I pray that your years here, however long they may be, will be filled with laughter and joy.
Ours surely were.
"The LORD is my shepherd, I lack nothing. He makes me lie down in green pastures. He leads me beside quiet waters. He refreshes my soul. He guides me along the right paths for his name's sake. Even though I walk through the darkest valley, I will fear no evil, for you are with me; your rod and your staff, they comfort me. You prepare a table before me in the presence of my enemies. You anoint my head with oil; my cup overflows. Surely your goodness and love will follow me all the days of my life, and I will dwell in the house of the LORD forever."
Thursday, May 9, 2013
This week has been full of bittersweet moments... Lots of special time spent with special people. I didn't have my camera in tow for every sweet moment, but I managed to get a few pictures...
Chloe had one last playdate at our house with her besties. These girls are her dearest friends. Their moms are my dearest friends. They have been at each other's birthdays, first and last day of school parties, and holiday celebrations for as long as we've had them. They've been in and out of countless princess dresses as they've twirled and giggled around each others' homes. They've held each others' brand new baby brothers and sisters. I refuse to be sad that we're leaving them, because the fact is, we've got a tie that will bind our hearts and lives forever. I am convinced each one of these girls will be dancing at Chloe's wedding someday. We love them dearly, and will be friends with them forever.
On Sunday night we had our dear friends the Reaochs over for dinner. Ben is the pastor of our church, and Stacy was the person God used to bring us there in the first place. We have loved getting to know them better over the past year and a half, and they have been amazing encouragers and prayer warriors for us in the past few months. We are so grateful for them and their sweet family.
Yesterday we spent at the park with a handful of our closest friends. We love them all, and can't wait for them to come and visit us in Rochester!
Last night I went out with some dear friends from my old church. We have shared laughter, tears, and awesome testimonies over the last seven years. I am so grateful for each on of these girls.
I will remember you.
Will you remember me?
Don't let your life pass you by...
Weep not for the memories.
Wednesday, May 1, 2013
It's gorgeous today. We woke up and pencils were smokin around here as we plowed through math, spelling, and reading. Then our great friends came over for lunch and a chat, and it all went downhill from there. We were supposed to do grammar and a wee bit of Latin.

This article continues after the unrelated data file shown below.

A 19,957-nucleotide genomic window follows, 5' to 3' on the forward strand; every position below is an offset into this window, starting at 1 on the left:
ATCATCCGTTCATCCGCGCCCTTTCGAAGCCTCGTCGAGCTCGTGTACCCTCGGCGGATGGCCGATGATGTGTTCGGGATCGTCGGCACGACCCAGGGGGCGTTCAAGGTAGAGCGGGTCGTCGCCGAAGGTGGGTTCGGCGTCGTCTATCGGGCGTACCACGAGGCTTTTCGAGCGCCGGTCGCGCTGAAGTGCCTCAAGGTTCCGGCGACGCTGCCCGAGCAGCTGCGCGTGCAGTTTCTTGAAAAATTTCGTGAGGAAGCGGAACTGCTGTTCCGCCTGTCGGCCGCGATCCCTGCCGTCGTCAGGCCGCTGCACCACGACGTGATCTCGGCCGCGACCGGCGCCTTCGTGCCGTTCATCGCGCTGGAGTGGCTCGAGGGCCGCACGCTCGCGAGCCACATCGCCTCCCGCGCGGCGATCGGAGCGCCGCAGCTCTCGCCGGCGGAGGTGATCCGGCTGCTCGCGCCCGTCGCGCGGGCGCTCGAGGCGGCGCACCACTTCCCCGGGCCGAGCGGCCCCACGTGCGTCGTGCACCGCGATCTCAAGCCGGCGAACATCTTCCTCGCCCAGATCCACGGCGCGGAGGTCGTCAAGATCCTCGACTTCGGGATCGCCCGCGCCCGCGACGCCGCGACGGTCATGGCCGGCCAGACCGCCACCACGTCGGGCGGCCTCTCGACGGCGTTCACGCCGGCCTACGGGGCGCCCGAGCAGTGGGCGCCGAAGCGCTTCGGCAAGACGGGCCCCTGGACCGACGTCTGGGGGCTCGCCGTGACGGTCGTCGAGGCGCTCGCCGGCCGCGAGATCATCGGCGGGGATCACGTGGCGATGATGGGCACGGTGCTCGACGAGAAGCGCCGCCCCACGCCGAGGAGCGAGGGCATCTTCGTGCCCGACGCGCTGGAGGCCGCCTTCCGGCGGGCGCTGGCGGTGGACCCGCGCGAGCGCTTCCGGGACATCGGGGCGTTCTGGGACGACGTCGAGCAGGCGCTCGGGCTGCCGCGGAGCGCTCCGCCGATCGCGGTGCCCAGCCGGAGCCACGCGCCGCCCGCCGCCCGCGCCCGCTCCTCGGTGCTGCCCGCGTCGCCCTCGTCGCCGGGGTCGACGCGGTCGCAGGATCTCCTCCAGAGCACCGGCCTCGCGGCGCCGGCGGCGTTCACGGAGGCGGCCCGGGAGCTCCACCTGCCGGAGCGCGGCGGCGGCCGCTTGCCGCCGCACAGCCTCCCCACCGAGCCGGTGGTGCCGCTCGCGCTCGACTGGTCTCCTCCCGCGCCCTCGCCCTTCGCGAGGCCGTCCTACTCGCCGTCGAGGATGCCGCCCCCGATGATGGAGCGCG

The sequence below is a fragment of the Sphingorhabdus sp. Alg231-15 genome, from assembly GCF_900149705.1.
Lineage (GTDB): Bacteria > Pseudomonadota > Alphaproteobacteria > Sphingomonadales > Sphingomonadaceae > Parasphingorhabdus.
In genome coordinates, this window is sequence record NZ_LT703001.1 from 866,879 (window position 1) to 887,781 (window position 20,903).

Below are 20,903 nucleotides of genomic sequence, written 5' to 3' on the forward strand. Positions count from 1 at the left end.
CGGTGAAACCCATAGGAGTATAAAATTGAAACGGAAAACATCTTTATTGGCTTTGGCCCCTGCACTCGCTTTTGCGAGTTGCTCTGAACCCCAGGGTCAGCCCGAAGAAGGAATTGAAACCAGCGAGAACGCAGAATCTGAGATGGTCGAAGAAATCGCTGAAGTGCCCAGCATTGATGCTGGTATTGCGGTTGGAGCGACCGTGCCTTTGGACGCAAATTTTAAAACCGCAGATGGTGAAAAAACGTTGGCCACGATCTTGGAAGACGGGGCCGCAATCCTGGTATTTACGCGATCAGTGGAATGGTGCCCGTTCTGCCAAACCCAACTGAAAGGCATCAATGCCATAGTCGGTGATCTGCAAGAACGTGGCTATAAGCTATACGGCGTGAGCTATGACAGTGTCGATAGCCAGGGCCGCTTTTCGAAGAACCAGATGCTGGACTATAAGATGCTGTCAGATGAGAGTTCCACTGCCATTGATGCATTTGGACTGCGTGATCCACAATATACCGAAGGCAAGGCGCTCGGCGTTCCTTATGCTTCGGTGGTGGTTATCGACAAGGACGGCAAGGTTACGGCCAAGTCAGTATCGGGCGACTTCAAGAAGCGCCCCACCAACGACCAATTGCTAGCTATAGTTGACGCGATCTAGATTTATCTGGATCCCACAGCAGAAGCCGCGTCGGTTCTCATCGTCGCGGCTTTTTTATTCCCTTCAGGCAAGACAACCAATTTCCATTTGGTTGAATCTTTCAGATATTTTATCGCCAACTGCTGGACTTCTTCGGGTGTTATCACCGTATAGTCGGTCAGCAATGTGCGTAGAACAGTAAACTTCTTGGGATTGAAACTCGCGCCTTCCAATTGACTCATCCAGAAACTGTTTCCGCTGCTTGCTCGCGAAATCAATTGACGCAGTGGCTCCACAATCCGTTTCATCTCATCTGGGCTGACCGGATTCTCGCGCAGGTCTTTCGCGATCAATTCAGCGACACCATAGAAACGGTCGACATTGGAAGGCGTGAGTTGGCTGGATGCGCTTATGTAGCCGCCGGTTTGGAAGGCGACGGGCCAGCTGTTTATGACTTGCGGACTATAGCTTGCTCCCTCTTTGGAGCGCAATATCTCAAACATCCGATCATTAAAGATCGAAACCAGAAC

Instead, I taught the kids the electric slide and the YMCA in the kitchen.
It was way more fun.
"Tomorrow is a new day with no mistakes in it." - Anne Shirley
Saturday, April 27, 2013
Last week Chloe and I spent our Friday afternoon at the ballet with friends.
Pittsburgh Ballet Theater's rendition of Cinderella has greatly inspired our Chloe, and she's been twirling through the house in all manner of tutus and princess regalia ever since.
Especially fantastic was the orchestra! The Nutcracker Ballet is danced to a prerecorded soundtrack, so this was the girls' first time seeing a ballet danced to the music of a live orchestra. All of the girls are beginning music lessons of one sort or another, and it was really cool to be able to show them the top musicians in their city as they rehearsed before the show. With enough practice, some day they could be in the pit!
They watched, transfixed.
Getting to be a little girl at the ballet is a pretty awesome experience.
Getting to see it through the eyes of those little girls is even better.
Tuesday, April 23, 2013
I have never been a pie eater. I was always the one at dessert who would pass up the apple pie amid incredulous exclamations such as, "You don't like pie? Who doesn't like pie?"
I don't like pie. I'll take just about anything over pie for dessert - even fruit, and that's saying a lot, people. But last summer I discovered that there is actually a pie that I cannot get enough of. Every time I take my first bite, I think the same thing: this tastes like summer on a plate.
The best part is that it's incredibly easy.
Aunt Grace's Pie Crust:
Mix 1/2 cup shortening, 3 T boiling water, and 1 t cold milk in mixer with whisk attachment on high. Once well mixed, add in 1/2 t salt and 1 1/4 - 1 1/2 cups of flour by hand with a fork until just mixed. Roll out crust between two sheets of wax paper. Do not overwork the crust! Gently place in a pie pan. Bake in a 425 degree oven for 8 minutes and let cool.
Meanwhile, wash a quart of fresh, ripe strawberries and dice. Place half of the diced strawberries into the cooled pie shell, and mash the rest.
Put the mashed berries into a pan with 3/4 c sugar and bring to a boil. Dissolve 3 T cornstarch into 3/4 c water and add to the boiling mixture. Return to a boil and then simmer on low for about ten minutes or until thickened. Pour over the diced berries in the piecrust and chill several hours.
When you're ready to serve, mix whipping cream on high in your mixer until soft peaks form, and serve each delightful slice with a big dollop of the whipped cream on top.
And there you have it... a small slice of summer, right in the middle of spring.